Man claims new PG&E rates hurt solar customers

Man claims new PG&E rates hurt solar customers »Play Video

BAKERSFIELD, Calif. (KBAK/KBFX) - After Pacific Gas & Electric Co. implemented a new rate structure earlier this month, which includes raising rates on its two least expensive tiers, the new plans didn't sit well with one solar customer.
Tim Holloway, who purchased a small solar power system years ago, said PG&E is raising rates on those who conserve, because the company is losing money to solar power consumers.
"I'm saving 30 percent during the summer months on this solar system on my house," Holloway said. "PG&E is losing that money, so now, to make up for it, I feel they're coming in and raising the lower tiers to compensate for what they're losing on the top."
PG&E is in transition to a two-tier system, according to spokeswoman Katie Allen.
Currently, the company charges customers based on their usage by organizing them into four tiers.
Recently, PG&E implemented a new rate structure that will see a 3 percent increase for its customers who end up on its two least expensive tiers, but a 3 percent decrease for customers on its two most expensive tiers - those who use more energy.
"Before I had my solar system on, I was paying $375 for my PG&E bill. Now, it's down to about $200," Holloway said. "This is the effect of what's happening with everybody doing their part, to bring solar to their houses. PG&E is losing some income coming in, so now they're going to make the people that don't use a lot of power pay more."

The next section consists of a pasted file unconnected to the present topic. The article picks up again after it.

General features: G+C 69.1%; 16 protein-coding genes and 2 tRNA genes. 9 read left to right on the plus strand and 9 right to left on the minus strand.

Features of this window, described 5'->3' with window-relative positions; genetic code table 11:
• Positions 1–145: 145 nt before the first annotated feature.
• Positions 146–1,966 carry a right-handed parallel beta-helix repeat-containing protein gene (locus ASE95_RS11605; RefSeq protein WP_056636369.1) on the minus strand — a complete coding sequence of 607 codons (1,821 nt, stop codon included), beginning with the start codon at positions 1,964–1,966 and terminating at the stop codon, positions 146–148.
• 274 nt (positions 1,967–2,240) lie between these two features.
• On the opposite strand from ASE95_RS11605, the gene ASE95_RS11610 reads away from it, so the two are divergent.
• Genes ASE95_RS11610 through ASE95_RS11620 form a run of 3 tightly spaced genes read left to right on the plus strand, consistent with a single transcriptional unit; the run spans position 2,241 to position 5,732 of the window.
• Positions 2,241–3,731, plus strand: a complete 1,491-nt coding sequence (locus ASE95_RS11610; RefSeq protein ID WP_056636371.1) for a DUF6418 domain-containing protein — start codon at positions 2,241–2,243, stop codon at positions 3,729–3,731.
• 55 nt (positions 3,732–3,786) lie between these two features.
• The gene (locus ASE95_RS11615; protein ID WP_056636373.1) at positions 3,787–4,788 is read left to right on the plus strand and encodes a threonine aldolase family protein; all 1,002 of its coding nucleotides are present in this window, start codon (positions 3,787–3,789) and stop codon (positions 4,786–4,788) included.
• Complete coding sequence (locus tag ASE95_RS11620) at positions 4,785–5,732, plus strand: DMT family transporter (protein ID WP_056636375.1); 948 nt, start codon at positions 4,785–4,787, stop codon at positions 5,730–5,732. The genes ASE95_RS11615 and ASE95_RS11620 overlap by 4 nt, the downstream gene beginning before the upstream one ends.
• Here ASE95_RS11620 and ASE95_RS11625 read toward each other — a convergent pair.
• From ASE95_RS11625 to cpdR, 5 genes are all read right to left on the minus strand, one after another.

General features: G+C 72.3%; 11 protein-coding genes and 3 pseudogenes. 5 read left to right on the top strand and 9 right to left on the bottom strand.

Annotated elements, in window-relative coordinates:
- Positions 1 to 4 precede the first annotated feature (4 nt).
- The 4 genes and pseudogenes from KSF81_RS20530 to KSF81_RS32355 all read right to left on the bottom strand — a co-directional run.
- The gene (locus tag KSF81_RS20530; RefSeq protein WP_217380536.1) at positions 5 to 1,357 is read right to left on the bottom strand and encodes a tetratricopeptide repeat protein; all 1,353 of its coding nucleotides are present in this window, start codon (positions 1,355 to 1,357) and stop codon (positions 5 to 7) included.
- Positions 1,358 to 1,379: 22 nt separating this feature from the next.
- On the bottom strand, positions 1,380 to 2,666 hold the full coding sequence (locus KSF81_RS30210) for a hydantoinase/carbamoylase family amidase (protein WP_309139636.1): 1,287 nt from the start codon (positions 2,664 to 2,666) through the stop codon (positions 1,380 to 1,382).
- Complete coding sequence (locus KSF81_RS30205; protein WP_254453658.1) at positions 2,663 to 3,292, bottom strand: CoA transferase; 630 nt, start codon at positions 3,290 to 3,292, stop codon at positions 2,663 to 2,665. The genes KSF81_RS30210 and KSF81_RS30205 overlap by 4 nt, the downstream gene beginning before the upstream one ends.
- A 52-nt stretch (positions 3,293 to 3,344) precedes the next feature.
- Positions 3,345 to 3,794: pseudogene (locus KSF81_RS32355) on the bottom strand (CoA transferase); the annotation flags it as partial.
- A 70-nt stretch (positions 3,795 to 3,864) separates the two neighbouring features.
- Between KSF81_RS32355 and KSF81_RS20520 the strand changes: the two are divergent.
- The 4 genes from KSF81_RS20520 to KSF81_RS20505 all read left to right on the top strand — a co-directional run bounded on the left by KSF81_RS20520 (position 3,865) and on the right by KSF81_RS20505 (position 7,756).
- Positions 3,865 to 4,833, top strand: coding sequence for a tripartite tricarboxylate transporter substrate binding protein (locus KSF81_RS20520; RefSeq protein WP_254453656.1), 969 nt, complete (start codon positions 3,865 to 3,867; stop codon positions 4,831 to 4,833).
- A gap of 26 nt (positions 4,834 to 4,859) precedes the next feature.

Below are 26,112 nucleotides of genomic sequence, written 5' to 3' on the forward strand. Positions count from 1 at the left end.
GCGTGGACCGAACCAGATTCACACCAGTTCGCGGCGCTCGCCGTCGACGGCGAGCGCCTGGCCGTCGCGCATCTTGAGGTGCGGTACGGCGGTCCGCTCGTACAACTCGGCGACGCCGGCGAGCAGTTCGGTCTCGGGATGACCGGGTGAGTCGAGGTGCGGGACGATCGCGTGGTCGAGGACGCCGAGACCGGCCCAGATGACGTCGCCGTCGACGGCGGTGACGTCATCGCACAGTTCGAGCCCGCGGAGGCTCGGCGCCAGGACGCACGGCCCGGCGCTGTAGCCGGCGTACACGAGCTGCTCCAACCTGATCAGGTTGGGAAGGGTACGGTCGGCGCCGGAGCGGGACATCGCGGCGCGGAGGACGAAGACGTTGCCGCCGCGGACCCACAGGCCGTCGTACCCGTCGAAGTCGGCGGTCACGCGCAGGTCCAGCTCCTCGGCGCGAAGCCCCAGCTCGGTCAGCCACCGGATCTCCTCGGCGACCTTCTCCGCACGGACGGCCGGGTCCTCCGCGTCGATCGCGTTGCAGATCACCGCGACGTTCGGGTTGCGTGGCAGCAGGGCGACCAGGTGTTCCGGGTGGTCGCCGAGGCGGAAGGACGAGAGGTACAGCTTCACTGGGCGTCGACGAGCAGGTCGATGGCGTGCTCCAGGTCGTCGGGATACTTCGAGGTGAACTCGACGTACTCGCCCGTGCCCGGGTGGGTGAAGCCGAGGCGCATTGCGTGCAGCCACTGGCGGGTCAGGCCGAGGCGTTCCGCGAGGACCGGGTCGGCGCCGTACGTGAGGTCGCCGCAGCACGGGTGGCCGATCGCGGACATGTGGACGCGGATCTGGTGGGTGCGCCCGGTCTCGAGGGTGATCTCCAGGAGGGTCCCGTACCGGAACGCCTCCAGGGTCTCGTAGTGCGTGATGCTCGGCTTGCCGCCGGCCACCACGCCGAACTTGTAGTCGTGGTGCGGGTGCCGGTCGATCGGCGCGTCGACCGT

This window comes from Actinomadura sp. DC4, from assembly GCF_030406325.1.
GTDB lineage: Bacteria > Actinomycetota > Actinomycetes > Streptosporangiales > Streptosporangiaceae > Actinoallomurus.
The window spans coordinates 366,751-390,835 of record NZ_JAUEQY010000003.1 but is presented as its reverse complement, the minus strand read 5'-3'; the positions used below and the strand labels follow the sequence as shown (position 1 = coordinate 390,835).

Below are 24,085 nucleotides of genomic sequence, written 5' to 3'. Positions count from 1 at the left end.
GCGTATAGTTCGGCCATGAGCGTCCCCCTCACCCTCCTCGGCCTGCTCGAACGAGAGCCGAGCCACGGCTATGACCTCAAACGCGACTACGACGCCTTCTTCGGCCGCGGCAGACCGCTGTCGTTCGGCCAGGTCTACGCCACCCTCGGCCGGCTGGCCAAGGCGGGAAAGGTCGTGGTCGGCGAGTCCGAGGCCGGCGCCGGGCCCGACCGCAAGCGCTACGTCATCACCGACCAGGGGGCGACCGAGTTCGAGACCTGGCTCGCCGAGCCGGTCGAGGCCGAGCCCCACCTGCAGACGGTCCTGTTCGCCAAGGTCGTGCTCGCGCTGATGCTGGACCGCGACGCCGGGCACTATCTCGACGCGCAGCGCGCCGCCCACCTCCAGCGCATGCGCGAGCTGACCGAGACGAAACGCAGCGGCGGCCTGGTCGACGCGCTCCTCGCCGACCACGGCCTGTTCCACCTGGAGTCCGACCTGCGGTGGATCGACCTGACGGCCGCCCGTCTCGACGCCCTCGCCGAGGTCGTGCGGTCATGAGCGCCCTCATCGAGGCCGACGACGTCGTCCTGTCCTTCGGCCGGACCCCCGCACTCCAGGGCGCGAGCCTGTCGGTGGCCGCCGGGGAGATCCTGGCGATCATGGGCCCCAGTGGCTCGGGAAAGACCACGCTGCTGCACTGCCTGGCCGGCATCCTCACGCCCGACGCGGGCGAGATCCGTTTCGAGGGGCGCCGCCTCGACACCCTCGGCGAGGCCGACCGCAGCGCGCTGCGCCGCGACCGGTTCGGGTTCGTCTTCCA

PG&E disputes that claim.
"We want them to go for solar if that's something that works for them," Allen said. "We understand those concerns, and we don't want our customers to feel that way. With this change we want them to understand, though it's increase, it's a minimal increase."
A customer who averages about 600 kilowatts each month would see an average increase of about $3 more a month. But, a customer who uses nearly 1,500 kilowatts each month should now see a decrease each month of about $21, according to PG&E.
"When you add it up to being a homeowner, when you add that up over a period of time, especially since I've retired, that's just more money out of my pocket," Holloway said.